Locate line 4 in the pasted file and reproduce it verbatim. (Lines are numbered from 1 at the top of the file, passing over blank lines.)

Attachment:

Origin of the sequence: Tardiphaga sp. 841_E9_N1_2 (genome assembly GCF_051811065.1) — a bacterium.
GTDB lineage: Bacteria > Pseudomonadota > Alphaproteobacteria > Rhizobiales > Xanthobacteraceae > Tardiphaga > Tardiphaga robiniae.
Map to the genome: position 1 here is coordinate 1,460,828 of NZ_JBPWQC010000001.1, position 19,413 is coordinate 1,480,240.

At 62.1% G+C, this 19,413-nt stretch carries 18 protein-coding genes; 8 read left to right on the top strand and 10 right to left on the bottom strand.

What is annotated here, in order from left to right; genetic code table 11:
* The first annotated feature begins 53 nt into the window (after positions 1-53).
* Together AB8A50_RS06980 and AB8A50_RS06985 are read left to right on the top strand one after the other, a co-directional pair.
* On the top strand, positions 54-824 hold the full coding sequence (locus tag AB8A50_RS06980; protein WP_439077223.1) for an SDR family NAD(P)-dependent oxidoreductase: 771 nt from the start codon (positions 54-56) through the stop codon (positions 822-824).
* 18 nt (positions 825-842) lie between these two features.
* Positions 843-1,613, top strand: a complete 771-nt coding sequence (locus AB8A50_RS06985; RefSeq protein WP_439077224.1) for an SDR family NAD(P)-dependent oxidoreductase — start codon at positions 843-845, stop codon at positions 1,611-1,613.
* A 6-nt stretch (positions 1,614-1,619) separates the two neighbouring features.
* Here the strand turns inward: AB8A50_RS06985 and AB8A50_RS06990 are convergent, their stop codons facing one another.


At 62.1% G+C, this 19,413-nt stretch carries 18 protein-coding genes; 8 read left to right on the top strand and 10 right to left on the bottom strand.